The first alternative is the boost phase, i. In theory this would be the easiest, as the missile would be destroyed before it deploys warheads or decoys. Furthermore, the ICBM is moving rather slowly and the rocket plume is easy to locate. On the other hand, early detection is difficult, and the time limit to reach the target is only up to five minutes after launch.

Problems arise, as the enemy missile is likely to consist of warheads as well as decoys, which outside the atmosphere travel at the same speed. The warheads have to be destroyed and the decoys distinguished from the warheads before they re-enter the atmosphere. To target the incoming warhead in the final phase, when it re-enters the atmosphere, is also an option. In this case there is a risk of potential fallout depending on whether the warhead carries nuclear, chemical or biological weapons. Launch facilities may be land, sea, air or space-based.

The US Navy has developed a theatre-wide missile defence system, which could be expanded to become a national midcourse defence system as well. The Pentagon also has a programme for an airborne boost-phase defence. The midcourse defence now planned could be supplemented by a boost-phase defence based near the potential enemy country including both ship and airborne missile defences.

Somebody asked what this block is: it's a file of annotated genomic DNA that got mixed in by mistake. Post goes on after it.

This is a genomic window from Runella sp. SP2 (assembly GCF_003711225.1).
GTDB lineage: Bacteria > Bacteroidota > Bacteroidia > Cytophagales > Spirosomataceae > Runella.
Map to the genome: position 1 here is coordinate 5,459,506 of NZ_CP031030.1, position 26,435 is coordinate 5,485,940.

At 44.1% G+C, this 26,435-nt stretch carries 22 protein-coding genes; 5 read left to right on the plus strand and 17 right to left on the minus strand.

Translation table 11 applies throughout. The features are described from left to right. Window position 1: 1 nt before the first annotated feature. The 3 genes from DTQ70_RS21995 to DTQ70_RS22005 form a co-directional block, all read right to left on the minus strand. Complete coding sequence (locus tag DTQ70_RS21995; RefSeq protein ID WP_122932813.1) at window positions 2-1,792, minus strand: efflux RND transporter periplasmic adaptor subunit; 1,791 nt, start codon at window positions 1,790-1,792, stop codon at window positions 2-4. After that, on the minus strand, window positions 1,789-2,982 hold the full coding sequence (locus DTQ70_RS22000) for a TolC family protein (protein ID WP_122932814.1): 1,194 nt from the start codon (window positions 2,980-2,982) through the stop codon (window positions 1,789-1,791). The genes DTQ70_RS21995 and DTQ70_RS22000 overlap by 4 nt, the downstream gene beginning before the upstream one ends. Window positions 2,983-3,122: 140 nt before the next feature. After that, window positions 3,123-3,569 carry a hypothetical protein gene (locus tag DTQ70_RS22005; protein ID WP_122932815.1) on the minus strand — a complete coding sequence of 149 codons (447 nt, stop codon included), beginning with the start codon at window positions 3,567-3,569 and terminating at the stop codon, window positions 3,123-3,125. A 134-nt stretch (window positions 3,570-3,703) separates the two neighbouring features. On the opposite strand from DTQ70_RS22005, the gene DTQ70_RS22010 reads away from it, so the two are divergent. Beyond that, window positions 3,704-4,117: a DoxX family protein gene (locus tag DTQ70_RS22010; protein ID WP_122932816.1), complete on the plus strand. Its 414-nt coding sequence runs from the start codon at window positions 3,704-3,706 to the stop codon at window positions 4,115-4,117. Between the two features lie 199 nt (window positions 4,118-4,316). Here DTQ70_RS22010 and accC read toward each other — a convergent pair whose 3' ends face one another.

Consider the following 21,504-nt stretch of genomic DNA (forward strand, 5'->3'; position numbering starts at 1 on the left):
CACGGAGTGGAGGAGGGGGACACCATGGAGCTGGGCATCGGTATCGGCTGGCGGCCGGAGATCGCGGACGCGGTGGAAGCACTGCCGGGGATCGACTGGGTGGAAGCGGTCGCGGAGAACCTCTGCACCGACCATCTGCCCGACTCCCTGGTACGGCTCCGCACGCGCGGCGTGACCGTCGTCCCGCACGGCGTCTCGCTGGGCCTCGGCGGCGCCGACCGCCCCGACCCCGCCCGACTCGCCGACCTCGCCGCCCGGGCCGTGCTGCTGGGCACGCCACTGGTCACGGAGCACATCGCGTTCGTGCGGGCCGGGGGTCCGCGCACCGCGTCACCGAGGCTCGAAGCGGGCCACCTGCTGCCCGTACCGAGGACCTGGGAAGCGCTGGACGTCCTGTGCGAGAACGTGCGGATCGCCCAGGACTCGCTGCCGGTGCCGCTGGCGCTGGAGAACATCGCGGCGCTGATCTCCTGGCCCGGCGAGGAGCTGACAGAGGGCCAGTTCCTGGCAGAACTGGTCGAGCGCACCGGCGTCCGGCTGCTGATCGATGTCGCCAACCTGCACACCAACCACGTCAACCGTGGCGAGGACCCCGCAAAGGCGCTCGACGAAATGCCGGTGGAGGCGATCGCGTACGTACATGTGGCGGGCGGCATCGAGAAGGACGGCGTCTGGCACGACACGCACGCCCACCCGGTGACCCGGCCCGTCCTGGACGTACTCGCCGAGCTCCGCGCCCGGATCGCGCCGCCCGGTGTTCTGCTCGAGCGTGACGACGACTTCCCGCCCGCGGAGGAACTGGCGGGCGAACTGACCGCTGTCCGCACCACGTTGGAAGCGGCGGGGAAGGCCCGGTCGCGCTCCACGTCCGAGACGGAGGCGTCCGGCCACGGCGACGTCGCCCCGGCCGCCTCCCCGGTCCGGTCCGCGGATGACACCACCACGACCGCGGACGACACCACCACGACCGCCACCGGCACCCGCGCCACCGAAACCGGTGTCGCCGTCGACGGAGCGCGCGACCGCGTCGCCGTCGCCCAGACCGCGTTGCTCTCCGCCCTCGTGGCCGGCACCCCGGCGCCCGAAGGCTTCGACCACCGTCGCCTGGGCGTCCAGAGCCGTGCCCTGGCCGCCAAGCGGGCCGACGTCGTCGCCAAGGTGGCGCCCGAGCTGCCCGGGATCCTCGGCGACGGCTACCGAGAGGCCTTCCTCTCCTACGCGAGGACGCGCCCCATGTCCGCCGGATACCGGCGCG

In the future, space-based interceptor missiles could track an attacking ballistic missile in the boost phase, combined with ground-based interceptors in the midcourse as well as the final phase. A national missile defence system, however, gives the attacker an advantage. The defence must commit itself to a specific technology and architecture before the attacker does. This allows the attacker to tailor countermeasures to a specific defence system.

For hit-to-kill interceptors, which destroy the incoming missile by colliding with it, there is little margin for error. The development of countermeasures is not just a theoretical possibility, but rather something the countries possessing intercontinental ballistic missiles have been engaged in for a long time.